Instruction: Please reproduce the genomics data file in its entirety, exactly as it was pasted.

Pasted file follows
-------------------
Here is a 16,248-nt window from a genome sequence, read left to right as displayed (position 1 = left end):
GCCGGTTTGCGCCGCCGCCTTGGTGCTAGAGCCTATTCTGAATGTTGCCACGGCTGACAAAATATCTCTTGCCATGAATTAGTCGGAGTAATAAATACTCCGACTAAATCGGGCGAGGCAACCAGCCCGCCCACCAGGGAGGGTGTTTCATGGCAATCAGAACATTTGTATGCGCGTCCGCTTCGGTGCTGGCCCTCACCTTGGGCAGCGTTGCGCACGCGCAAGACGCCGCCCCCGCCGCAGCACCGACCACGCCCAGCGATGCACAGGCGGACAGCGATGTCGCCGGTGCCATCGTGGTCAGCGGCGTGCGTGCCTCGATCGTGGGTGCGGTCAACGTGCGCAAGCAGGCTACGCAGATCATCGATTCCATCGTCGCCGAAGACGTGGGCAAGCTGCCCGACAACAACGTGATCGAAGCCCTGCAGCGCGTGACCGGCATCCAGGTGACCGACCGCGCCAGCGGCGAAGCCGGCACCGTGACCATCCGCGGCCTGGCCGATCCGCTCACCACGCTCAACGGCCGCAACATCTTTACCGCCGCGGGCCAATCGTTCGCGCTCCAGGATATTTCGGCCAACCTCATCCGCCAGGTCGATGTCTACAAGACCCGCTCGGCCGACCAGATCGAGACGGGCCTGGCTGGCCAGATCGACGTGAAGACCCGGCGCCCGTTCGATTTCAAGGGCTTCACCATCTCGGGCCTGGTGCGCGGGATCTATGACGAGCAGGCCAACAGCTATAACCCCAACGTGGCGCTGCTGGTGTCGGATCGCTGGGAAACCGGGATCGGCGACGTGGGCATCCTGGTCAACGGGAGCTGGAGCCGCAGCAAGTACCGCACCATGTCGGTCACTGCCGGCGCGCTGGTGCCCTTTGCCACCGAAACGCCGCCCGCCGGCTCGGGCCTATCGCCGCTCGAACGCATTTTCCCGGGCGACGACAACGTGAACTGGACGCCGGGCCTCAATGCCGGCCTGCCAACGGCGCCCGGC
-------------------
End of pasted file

Here is a 16,248-nt window from a genome sequence, read left to right as displayed (position 1 = left end):
GCCGGTTTGCGCCGCCGCCTTGGTGCTAGAGCCTATTCTGAATGTTGCCACGGCTGACAAAATATCTCTTGCCATGAATTAGTCGGAGTAATAAATACTCCGACTAAATCGGGCGAGGCAACCAGCCCGCCCACCAGGGAGGGTGTTTCATGGCAATCAGAACATTTGTATGCGCGTCCGCTTCGGTGCTGGCCCTCACCTTGGGCAGCGTTGCGCACGCGCAAGACGCCGCCCCCGCCGCAGCACCGACCACGCCCAGCGATGCACAGGCGGACAGCGATGTCGCCGGTGCCATCGTGGTCAGCGGCGTGCGTGCCTCGATCGTGGGTGCGGTCAACGTGCGCAAGCAGGCTACGCAGATCATCGATTCCATCGTCGCCGAAGACGTGGGCAAGCTGCCCGACAACAACGTGATCGAAGCCCTGCAGCGCGTGACCGGCATCCAGGTGACCGACCGCGCCAGCGGCGAAGCCGGCACCGTGACCATCCGCGGCCTGGCCGATCCGCTCACCACGCTCAACGGCCGCAACATCTTTACCGCCGCGGGCCAATCGTTCGCGCTCCAGGATATTTCGGCCAACCTCATCCGCCAGGTCGATGTCTACAAGACCCGCTCGGCCGACCAGATCGAGACGGGCCTGGCTGGCCAGATCGACGTGAAGACCCGGCGCCCGTTCGATTTCAAGGGCTTCACCATCTCGGGCCTGGTGCGCGGGATCTATGACGAGCAGGCCAACAGCTATAACCCCAACGTGGCGCTGCTGGTGTCGGATCGCTGGGAAACCGGGATCGGCGACGTGGGCATCCTGGTCAACGGGAGCTGGAGCCGCAGCAAGTACCGCACCATGTCGGTCACTGCCGGCGCGCTGGTGCCCTTTGCCACCGAAACGCCGCCCGCCGGCTCGGGCCTATCGCCGCTCGAACGCATTTTCCCGGGCGACGACAACGTGAACTGGACGCCGGGCCTCAATGCCGGCCTGCCAACGGCGCCCGGC